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Hitchhiking America: Hopping A Freight Train (Part 2)

Hopping a Freight Train

Hitchhiking America: Hopping a Freight Train

Oregon, USA

Initially I was planning to head East, but wound up hopping a freight train out of Portland that took me North instead. This is how it all went down…

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START HERE: Hitchhiking Across America
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Day 5 of my cross-country hitchhiking journey across America begins with me tracking down hobos in Portland to learn how to hop freight trains. There’s just something magical about the thought of riding a train through the countryside.

Traveling the rails as many did during the Great Depression. Escaping 20th-century traffic congestion and advertising on the highways to watch the scenery roll past on a set of train tracks. Smelling wildflowers in the fresh mountain air.

Yet a small community of modern rail riders still exists even today.

So I read books, asked questions in obscure online forums, and spoke to a few freight riders in person. Attempting to prepare myself as best I could to prevent getting injured or arrested. Because riding freight trains is pretty dangerous and definitely illegal.

Train Hopping Portland

The Refrigerated Boxcar I Jumped Into

Riding Trains Isn’t Easy

The first obstacle is locating where you can even catch a train. They slow down or stop at specific places: inside rail-yards for loading & unloading, at “sidings” (where one train will stop to let another pass), and crew-change points.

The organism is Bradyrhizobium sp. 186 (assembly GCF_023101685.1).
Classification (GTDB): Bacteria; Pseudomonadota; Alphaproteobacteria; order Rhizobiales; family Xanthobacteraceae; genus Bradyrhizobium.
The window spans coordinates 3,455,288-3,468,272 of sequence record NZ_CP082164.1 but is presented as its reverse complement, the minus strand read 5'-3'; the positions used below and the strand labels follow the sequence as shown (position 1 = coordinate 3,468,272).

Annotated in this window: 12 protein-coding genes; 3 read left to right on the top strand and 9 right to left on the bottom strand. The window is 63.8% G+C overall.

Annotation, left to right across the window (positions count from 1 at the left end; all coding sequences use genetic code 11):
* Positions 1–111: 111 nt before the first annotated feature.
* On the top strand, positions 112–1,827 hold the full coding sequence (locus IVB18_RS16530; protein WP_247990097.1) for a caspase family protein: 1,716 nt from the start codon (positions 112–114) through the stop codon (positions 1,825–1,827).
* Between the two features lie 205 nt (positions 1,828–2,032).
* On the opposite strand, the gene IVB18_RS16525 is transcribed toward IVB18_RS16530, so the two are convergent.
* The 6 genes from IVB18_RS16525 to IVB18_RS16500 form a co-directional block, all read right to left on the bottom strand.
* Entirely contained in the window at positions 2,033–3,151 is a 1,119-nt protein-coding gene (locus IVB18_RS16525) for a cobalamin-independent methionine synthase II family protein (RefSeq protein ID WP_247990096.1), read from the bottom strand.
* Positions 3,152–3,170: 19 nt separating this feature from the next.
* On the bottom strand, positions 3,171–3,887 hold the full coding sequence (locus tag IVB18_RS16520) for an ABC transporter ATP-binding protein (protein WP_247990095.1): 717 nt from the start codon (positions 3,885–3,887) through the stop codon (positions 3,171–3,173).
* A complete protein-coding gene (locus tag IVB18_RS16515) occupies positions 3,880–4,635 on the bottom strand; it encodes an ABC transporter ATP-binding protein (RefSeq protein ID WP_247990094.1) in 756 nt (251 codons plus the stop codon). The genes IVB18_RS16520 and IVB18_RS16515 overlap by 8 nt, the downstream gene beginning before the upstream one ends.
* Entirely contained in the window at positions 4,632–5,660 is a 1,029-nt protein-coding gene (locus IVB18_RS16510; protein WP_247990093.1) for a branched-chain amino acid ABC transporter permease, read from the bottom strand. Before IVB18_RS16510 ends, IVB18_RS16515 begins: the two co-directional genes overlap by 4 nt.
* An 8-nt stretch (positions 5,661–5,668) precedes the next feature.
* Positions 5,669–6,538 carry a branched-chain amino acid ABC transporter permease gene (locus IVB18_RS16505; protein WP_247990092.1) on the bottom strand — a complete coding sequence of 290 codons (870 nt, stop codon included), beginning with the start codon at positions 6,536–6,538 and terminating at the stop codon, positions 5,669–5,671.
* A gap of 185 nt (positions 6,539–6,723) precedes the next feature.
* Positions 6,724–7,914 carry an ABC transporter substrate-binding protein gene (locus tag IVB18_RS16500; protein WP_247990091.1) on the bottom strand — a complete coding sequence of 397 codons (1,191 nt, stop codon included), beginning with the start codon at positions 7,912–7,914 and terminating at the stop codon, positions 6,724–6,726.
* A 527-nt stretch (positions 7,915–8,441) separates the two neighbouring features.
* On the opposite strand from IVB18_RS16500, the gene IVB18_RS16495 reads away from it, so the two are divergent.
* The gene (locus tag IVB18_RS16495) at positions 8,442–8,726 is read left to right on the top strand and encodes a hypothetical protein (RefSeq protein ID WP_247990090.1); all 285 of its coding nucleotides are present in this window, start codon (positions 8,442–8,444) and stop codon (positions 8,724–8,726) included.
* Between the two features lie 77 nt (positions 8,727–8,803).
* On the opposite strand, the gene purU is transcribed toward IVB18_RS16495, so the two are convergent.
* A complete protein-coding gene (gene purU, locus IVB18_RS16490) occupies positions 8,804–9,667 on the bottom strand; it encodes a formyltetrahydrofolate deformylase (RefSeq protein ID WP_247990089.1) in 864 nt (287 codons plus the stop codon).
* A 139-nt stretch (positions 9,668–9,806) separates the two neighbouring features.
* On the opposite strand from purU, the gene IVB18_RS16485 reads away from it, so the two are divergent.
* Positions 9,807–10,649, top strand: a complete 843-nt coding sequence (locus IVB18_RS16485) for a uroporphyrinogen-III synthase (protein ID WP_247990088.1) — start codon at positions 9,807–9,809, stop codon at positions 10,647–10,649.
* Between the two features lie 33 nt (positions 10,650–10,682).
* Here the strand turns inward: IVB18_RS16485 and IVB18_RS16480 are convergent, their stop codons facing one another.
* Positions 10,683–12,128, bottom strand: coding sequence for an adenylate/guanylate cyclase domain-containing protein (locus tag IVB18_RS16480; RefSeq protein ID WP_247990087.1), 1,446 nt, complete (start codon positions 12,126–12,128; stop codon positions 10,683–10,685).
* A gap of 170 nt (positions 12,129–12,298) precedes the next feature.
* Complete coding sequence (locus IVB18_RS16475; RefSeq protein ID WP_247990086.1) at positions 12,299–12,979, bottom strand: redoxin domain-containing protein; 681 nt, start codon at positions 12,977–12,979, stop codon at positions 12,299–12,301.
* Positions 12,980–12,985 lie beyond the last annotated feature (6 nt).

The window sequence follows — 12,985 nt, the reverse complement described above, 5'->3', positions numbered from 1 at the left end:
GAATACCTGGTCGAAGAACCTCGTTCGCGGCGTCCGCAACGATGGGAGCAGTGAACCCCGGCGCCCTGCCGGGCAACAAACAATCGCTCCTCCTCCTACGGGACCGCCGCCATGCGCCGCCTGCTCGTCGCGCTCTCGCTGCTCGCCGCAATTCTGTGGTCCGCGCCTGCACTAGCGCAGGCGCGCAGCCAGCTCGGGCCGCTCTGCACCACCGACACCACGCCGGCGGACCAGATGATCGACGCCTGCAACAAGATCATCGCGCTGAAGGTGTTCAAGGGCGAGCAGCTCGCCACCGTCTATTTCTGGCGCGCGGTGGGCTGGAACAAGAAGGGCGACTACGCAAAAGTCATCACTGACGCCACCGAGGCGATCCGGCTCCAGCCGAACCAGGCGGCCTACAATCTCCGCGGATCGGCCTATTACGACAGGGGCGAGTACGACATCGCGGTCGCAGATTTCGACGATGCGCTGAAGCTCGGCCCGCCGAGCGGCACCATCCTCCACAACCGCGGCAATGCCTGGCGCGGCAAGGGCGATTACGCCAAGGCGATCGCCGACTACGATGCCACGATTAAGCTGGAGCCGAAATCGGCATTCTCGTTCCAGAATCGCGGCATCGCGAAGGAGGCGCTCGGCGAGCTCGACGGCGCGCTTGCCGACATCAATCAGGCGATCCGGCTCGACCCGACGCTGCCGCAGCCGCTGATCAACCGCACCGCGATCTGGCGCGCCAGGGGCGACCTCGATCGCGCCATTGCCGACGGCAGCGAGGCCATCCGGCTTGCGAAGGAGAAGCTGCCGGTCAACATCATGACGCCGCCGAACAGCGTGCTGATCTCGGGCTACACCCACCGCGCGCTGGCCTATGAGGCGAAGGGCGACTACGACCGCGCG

Then you have to determine what direction the train is even going. It could look like it’s pointed East, when in reality it may turn South a few miles later.

Next, you need to search for a rideable car. There are a few different types, but some can be downright deadly to ride in if you don’t know what you’re doing. In fact just maneuvering around a stopped or slow-moving freight train can be extremely dangerous.

Of course, avoiding getting caught is also a priority. The rail police (aka “Bulls”) are constantly on the hunt for illegal train riders. This will result in a ticket or even a few nights in jail depending on the location.

Other rail-riders can be a threat too. Drug addicts or criminals may be riding the same trains as you. There is a lot to think about!

Riding a Freight Train

Ride #6: BNSF Railroad! (they just don’t know it)

Ride #6: BNSF Railroad

My initial goal was to hop a freight heading East out of Portland. But it took me 3 nights and over 18 hours of waiting on the side of the tracks to catch one — and when I did, it was headed in the wrong direction!

On the 3rd night of attempting to “catch out”, I found some thick bushes and made myself comfortable as the sun began to set. Stuffing my face full of tasty ripe blackberries that grow wild along the tracks. A few trains came by, but they were moving too fast.

It was around midnight (4 hours later) when an opportunity presented itself. A “junk” train began pulling out of the rail yard next-door and onto the mainline where I was waiting.

Junk Trains pull cars with less valuable cargo. Grain. Oil. Coal. Lumber. Steel. Fruit. Etc. They cruise the tracks at 40 mph or slower.

Hot Shots are loaded with shipping containers full of valuable merchandise. Cars. Electronics. Designer clothing. Each container can easily be packed with over $500,000 of stuff. These fly by at 70 mph.

As my junk train rounded a corner onto the main track, it was only traveling at about 5 mph. Perfect.

I spotted a few rideable cars too. So after rushing up the embankment I began running alongside a refrigerated boxcar (aka “reefer”) covered in graffiti. It was closed, but there’s a small cubby-hole area in the back that houses the refrigeration unit. I grabbed the ladder, jumped up, and squeezed inside with my pack. Success!

Freight Train Riding

Officially a Train Riding Hobo

Whoops! I’m Going North…